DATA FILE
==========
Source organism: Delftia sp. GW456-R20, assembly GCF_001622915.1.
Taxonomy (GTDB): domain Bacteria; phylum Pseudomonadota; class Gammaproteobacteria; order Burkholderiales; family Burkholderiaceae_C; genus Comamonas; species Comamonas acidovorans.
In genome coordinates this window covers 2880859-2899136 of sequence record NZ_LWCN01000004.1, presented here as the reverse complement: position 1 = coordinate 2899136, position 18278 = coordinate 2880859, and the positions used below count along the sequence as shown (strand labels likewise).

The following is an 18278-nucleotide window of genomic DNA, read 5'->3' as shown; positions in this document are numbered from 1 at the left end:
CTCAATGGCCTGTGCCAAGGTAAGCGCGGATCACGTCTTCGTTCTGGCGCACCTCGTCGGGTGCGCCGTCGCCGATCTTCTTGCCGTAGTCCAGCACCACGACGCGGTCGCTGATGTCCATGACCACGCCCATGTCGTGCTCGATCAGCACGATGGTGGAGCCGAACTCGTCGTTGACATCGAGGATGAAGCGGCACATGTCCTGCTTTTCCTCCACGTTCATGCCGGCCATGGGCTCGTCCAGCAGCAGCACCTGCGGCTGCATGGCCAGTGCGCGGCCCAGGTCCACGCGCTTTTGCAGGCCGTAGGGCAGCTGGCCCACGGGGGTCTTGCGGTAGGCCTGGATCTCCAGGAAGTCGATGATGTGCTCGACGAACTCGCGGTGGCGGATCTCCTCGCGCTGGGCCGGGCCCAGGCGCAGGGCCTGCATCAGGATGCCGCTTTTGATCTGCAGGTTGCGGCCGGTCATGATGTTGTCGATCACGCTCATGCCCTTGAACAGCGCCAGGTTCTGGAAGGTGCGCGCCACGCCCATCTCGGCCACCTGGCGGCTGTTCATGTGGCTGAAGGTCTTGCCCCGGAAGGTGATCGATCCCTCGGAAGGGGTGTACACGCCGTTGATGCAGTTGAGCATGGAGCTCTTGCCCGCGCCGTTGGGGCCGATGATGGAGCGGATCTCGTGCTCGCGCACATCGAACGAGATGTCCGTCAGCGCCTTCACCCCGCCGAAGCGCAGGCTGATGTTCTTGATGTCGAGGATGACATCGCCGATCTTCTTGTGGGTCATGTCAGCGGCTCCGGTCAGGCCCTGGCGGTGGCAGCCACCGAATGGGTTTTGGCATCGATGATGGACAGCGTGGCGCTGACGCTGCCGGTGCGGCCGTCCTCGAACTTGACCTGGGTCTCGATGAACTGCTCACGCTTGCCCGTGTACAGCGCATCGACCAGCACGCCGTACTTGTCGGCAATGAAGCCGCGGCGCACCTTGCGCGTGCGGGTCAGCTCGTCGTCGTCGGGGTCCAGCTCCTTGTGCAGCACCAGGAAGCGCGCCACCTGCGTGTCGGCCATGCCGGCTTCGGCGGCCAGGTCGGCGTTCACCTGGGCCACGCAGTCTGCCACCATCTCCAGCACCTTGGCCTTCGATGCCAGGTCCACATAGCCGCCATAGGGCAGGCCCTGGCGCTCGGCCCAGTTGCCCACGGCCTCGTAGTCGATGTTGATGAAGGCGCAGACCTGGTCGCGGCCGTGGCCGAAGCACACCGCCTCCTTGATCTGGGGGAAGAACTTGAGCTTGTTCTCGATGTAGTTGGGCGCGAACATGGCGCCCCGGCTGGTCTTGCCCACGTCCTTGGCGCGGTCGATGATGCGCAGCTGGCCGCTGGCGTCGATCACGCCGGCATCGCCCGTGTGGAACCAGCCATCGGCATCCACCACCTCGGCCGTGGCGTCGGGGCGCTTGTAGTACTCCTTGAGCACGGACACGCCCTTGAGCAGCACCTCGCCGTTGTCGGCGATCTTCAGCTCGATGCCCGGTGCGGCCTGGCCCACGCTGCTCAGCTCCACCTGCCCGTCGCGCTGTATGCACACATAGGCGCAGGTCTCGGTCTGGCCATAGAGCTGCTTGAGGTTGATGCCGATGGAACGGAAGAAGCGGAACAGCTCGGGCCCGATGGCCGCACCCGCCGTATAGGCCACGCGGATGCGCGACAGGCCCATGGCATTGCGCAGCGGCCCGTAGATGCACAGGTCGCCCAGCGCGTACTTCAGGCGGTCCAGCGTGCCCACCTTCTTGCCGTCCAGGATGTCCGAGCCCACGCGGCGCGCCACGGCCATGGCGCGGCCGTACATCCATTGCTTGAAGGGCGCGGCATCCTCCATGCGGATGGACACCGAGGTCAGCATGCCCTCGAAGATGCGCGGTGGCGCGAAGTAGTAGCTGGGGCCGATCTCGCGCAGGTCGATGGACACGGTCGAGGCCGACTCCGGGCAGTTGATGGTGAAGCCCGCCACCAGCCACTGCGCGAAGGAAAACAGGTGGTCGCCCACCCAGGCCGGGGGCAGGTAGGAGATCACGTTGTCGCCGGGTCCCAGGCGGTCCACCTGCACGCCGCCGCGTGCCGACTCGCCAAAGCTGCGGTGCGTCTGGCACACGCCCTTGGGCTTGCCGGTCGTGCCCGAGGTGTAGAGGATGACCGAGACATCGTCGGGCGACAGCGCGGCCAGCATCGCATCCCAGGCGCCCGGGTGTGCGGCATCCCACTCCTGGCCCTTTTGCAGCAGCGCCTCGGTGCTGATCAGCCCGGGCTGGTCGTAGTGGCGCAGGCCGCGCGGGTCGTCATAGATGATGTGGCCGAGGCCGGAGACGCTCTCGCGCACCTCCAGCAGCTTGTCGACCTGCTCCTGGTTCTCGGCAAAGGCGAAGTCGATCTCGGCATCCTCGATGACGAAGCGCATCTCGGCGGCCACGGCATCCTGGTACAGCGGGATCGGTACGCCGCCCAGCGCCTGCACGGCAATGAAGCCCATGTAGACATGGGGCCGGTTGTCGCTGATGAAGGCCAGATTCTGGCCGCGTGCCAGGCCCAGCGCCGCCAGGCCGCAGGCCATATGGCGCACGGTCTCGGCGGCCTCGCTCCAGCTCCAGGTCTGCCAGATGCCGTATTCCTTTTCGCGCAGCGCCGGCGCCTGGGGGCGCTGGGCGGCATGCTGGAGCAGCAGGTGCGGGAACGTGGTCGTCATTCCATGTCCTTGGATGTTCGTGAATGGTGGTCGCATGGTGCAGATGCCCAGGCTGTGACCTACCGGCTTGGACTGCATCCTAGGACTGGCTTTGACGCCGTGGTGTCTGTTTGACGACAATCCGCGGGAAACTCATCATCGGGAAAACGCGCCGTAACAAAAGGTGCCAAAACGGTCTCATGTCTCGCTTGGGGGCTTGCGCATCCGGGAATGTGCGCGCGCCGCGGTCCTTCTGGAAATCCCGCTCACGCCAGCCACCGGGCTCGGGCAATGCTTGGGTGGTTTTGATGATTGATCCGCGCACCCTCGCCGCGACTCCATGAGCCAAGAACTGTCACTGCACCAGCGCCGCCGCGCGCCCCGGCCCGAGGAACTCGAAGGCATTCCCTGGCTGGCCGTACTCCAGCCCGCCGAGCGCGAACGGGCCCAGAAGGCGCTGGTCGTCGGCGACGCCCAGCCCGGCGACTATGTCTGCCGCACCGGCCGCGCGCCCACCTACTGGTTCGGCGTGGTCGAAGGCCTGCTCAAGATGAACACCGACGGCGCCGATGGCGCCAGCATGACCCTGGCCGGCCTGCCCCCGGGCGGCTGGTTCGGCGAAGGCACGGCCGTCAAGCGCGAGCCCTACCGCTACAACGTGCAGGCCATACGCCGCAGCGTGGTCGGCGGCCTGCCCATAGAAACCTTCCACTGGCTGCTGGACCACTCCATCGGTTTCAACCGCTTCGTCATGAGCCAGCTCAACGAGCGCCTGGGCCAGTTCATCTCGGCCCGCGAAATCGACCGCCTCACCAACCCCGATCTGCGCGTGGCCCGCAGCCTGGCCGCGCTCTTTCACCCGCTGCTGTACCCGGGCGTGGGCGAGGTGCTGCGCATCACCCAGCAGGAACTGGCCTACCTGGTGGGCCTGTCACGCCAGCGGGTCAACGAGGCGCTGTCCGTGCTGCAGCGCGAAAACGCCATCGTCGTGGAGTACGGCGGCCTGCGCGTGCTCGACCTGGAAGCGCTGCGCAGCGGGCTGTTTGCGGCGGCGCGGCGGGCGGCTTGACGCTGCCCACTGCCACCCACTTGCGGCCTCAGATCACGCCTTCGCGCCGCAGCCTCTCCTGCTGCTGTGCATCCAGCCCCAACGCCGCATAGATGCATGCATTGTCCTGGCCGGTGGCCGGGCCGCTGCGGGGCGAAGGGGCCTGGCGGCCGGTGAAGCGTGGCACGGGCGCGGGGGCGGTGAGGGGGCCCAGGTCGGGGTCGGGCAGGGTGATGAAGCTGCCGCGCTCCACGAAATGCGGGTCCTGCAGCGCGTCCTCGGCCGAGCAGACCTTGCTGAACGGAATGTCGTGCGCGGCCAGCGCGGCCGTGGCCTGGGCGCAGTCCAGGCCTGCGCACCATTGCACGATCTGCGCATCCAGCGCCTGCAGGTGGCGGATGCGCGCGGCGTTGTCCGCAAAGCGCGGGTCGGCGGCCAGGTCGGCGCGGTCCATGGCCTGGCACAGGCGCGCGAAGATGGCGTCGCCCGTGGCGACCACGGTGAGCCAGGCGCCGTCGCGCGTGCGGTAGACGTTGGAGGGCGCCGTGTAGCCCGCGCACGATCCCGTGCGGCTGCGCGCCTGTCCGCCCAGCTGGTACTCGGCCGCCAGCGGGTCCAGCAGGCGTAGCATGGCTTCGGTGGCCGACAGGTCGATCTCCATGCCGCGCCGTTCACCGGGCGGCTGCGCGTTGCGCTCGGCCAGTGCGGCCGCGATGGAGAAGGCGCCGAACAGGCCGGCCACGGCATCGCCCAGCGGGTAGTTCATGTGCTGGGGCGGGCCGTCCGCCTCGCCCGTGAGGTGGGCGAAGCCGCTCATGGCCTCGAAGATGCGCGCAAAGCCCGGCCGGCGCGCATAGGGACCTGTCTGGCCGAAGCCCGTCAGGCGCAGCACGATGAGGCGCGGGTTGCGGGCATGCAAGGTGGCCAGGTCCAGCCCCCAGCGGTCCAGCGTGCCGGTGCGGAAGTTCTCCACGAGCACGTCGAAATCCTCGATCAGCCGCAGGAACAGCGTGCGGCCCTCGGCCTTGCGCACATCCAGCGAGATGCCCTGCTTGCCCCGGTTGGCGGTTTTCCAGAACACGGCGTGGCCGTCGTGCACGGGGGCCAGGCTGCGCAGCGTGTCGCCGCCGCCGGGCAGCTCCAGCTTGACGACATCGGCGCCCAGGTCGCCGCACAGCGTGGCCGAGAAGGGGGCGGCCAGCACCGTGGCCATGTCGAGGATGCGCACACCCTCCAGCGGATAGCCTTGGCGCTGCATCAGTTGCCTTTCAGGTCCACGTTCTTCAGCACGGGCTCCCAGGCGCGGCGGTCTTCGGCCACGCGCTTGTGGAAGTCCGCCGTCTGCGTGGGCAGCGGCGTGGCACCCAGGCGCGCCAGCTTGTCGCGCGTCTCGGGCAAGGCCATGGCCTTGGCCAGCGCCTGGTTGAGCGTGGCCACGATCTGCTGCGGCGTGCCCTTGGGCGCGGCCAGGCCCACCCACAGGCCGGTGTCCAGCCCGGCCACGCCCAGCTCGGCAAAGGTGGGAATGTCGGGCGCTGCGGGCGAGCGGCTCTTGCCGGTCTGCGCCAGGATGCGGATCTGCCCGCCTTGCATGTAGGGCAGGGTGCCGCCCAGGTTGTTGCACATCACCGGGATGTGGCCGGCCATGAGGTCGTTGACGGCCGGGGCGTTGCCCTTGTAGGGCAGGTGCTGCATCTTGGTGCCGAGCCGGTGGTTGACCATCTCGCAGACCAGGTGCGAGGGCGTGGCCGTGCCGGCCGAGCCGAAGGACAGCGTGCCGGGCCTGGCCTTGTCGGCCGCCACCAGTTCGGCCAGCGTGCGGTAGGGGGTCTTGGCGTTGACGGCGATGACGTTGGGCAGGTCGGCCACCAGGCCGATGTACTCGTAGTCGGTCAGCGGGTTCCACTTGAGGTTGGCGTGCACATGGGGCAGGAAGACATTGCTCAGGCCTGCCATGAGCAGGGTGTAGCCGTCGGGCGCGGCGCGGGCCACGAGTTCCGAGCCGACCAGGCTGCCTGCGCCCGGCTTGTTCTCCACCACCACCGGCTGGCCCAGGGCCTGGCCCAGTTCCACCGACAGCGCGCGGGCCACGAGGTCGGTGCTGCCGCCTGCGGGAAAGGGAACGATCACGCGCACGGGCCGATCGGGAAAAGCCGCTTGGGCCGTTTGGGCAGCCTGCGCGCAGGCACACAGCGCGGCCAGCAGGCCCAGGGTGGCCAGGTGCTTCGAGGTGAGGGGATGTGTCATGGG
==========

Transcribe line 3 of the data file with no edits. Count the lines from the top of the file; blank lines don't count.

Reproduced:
In genome coordinates this window covers 2880859-2899136 of sequence record NZ_LWCN01000004.1, presented here as the reverse complement: position 1 = coordinate 2899136, position 18278 = coordinate 2880859, and the positions used below count along the sequence as shown (strand labels likewise).